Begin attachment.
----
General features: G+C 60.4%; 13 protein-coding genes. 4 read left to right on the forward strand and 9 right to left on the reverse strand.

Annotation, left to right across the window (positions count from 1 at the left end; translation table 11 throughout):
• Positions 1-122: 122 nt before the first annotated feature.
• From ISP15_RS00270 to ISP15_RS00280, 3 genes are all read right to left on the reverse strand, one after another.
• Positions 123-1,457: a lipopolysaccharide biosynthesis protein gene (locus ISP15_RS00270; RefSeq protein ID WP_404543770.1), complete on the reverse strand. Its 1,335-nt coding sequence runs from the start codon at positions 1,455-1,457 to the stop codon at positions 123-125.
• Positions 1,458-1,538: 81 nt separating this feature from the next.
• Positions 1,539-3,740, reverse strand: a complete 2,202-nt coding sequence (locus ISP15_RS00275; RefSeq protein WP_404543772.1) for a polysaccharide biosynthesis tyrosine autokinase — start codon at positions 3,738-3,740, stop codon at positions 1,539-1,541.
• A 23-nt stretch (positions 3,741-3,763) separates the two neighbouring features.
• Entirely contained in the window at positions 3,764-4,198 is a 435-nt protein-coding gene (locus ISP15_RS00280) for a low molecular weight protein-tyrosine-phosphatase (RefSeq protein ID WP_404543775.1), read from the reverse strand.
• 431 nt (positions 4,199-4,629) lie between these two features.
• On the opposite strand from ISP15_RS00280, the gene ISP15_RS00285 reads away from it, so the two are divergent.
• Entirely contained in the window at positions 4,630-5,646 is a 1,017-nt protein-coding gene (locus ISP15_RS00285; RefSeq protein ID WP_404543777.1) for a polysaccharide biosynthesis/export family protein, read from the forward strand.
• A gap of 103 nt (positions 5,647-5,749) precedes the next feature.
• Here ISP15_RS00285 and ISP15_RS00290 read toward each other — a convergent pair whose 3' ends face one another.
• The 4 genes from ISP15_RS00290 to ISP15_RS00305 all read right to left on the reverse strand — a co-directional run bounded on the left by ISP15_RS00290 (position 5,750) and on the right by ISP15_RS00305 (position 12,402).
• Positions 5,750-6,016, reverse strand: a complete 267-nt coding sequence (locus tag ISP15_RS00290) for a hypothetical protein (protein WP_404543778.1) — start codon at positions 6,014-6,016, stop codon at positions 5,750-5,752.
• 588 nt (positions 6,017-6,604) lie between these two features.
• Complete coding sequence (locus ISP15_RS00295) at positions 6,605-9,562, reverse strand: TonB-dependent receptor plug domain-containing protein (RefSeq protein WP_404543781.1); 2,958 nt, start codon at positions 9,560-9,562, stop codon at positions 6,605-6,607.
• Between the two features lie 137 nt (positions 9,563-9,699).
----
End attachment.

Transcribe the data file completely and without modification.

General features: G+C 60.4%; 13 protein-coding genes. 4 read left to right on the forward strand and 9 right to left on the reverse strand.

Annotation, left to right across the window (positions count from 1 at the left end; translation table 11 throughout):
• Positions 1-122: 122 nt before the first annotated feature.
• From ISP15_RS00270 to ISP15_RS00280, 3 genes are all read right to left on the reverse strand, one after another.
• Positions 123-1,457: a lipopolysaccharide biosynthesis protein gene (locus ISP15_RS00270; RefSeq protein ID WP_404543770.1), complete on the reverse strand. Its 1,335-nt coding sequence runs from the start codon at positions 1,455-1,457 to the stop codon at positions 123-125.
• Positions 1,458-1,538: 81 nt separating this feature from the next.
• Positions 1,539-3,740, reverse strand: a complete 2,202-nt coding sequence (locus ISP15_RS00275; RefSeq protein WP_404543772.1) for a polysaccharide biosynthesis tyrosine autokinase — start codon at positions 3,738-3,740, stop codon at positions 1,539-1,541.
• A 23-nt stretch (positions 3,741-3,763) separates the two neighbouring features.
• Entirely contained in the window at positions 3,764-4,198 is a 435-nt protein-coding gene (locus ISP15_RS00280) for a low molecular weight protein-tyrosine-phosphatase (RefSeq protein ID WP_404543775.1), read from the reverse strand.
• 431 nt (positions 4,199-4,629) lie between these two features.
• On the opposite strand from ISP15_RS00280, the gene ISP15_RS00285 reads away from it, so the two are divergent.
• Entirely contained in the window at positions 4,630-5,646 is a 1,017-nt protein-coding gene (locus ISP15_RS00285; RefSeq protein ID WP_404543777.1) for a polysaccharide biosynthesis/export family protein, read from the forward strand.
• A gap of 103 nt (positions 5,647-5,749) precedes the next feature.
• Here ISP15_RS00285 and ISP15_RS00290 read toward each other — a convergent pair whose 3' ends face one another.
• The 4 genes from ISP15_RS00290 to ISP15_RS00305 all read right to left on the reverse strand — a co-directional run bounded on the left by ISP15_RS00290 (position 5,750) and on the right by ISP15_RS00305 (position 12,402).
• Positions 5,750-6,016, reverse strand: a complete 267-nt coding sequence (locus tag ISP15_RS00290) for a hypothetical protein (protein WP_404543778.1) — start codon at positions 6,014-6,016, stop codon at positions 5,750-5,752.
• 588 nt (positions 6,017-6,604) lie between these two features.
• Complete coding sequence (locus ISP15_RS00295) at positions 6,605-9,562, reverse strand: TonB-dependent receptor plug domain-containing protein (RefSeq protein WP_404543781.1); 2,958 nt, start codon at positions 9,560-9,562, stop codon at positions 6,605-6,607.
• Between the two features lie 137 nt (positions 9,563-9,699).